Are stocks worth so little? The bear market says so.greenspun.com : LUSENET : Grassroots Information Coordination Center (GICC) : One Thread
Apr 4, 2001 - 01:53 AM
Are Stocks Worth So Little? The Bear Market Says So
By Amy Baldwin, The Associated Press
NEW YORK (AP) - As stock prices keep plunging, there's a nagging question on Wall Street: Are companies really worth so much less than they were a year ago? They are if the market says so.
"There is just no reason to be a buyer," said Richard E. Cripps, chief market strategist for Legg Mason of Baltimore. "Even though stock prices are low. Investors don't feel they are low enough." It was one thing when Internet stocks, long on debt and short on profits, began to crumble. But no one expected the safe havens of the old economy - drugs, consumer products and banking - to fall so hard.
What a difference a year has made on Wall Street with many stocks' prices slashed in half or more and investors still not buying. In fact, this year the selloffs spread to the broader market as safer blue chips issued profit warnings, restructuring efforts and layoff announcements of their own, making the first three months of 2001 one of Wall Street's worst quarters in decades.
"The negativism that is out there is so thick you can cut it with a knife," said Alan Ackerman, executive vice president of Fahnestock & Co. Investors are deeply distressed by a seemingly never-ending string of earnings warnings from big names, like American Express on Monday, and a litany of bad news like that from Procter & Gamble, which said last month it would cut 9,600 job cuts.
Some investors say the stalwarts of corporate America - which are still very profitable despite their warnings - don't deserve the same lashing from Wall Street that the dot-com shares got. Yet AmEx,for example, which traded at the $63 level six months ago, is now down to $38, a drop of nearly 40 percent.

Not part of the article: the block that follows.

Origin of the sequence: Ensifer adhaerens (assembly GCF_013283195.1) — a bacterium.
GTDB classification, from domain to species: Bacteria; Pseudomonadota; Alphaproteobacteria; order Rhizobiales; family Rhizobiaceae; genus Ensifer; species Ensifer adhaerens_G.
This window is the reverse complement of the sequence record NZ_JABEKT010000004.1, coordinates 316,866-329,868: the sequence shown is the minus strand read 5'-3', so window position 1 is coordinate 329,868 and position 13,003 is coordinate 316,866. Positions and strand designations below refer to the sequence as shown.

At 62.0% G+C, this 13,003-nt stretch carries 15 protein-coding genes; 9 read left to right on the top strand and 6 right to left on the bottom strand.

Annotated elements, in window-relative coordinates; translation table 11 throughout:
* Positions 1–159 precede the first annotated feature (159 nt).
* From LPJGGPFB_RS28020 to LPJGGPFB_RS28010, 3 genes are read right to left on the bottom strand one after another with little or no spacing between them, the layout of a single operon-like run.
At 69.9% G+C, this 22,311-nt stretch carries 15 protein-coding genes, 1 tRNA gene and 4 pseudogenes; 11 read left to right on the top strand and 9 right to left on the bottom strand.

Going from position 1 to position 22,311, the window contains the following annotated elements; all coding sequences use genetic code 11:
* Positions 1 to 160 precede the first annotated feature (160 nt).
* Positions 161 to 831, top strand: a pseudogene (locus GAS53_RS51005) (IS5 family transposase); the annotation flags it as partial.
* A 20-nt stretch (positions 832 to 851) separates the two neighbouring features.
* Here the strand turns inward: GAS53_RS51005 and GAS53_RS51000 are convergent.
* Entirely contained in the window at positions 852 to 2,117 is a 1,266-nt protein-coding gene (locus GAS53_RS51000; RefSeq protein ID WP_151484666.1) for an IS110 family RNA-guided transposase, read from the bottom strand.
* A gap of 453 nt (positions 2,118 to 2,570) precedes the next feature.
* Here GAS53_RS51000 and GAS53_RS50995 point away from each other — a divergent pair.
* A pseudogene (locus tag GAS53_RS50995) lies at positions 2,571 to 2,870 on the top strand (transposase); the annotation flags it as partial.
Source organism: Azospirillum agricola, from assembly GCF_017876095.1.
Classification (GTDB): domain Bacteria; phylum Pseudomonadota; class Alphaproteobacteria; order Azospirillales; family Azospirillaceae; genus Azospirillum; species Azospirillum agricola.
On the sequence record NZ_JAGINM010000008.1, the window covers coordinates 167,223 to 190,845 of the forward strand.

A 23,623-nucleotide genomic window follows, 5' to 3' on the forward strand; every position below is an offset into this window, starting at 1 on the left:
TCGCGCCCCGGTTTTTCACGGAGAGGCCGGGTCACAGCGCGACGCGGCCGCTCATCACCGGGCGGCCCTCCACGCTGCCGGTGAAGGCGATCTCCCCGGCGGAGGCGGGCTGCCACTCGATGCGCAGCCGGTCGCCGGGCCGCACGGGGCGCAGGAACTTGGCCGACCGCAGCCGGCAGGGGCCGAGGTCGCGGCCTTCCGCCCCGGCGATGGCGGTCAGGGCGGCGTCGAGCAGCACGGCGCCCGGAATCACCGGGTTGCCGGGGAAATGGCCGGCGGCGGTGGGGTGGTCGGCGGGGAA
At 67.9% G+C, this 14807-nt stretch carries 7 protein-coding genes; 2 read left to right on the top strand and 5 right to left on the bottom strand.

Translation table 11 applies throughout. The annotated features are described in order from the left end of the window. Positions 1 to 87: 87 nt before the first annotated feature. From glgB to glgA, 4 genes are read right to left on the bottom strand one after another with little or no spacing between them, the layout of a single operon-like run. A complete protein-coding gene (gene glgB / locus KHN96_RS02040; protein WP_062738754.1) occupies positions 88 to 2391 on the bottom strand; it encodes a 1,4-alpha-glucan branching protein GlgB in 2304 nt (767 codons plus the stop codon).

"I have a hard time believing that a company that makes money should get annihilated. These are companies that are going to be there in 25 years," said Bill Farmer, a tax preparer in Lexington, Ky. Farmer, 39, said he continues to invest in a variety of mutual funds, including those that focus on technology and concentrate on blue chips like P&G.
Still, plenty more investors are so downtrodden they're not ready to bet that even today's cheap prices are cheap enough. Simply put, investors aren't buying when the market indexes fall by triple digits as they did again Tuesday, when the Dow Jones industrials dropped nearly 300 points and the Nasdaq composite index lost nearly 110.
"During the market's big run (last year), one of the formulas that worked well was buying on the dips. The market seemed to rally after selloffs," Ackerman said. "Right now, market rallies are weak at best." "Right now, investors don't feel compelled to put money back in as a result of the market's free-fall," he said. With safer blue chips and the riskier tech issues foundering, "leadership is lacking and anxieties are rising," Ackerman said.
Although no sector appears poised to lead the market higher anytime soon, analysts expect a comeback will eventually be led by the tech sector. "They have been beaten up the most and will rebound the most significantly," said Arthur Hogan, chief market analyst for Jefferies & Co. However, analysts also agree the market shouldn't hope too hard for a rebound because it could be disappointed or at least in for a long wait. They say it's going to take a while to rebuild not just stock prices but investors' confidence.
"The decline or the unwinding of the financial market mania in tech and Internet has really hurt or significantly reduced nest eggs," said Hugh Johnson, chief investment officer for First Albany Corp. "The message of the market is that we could be in for a very long period of retrenchment."
-- Swissrose (firstname.lastname@example.org), April 04, 2001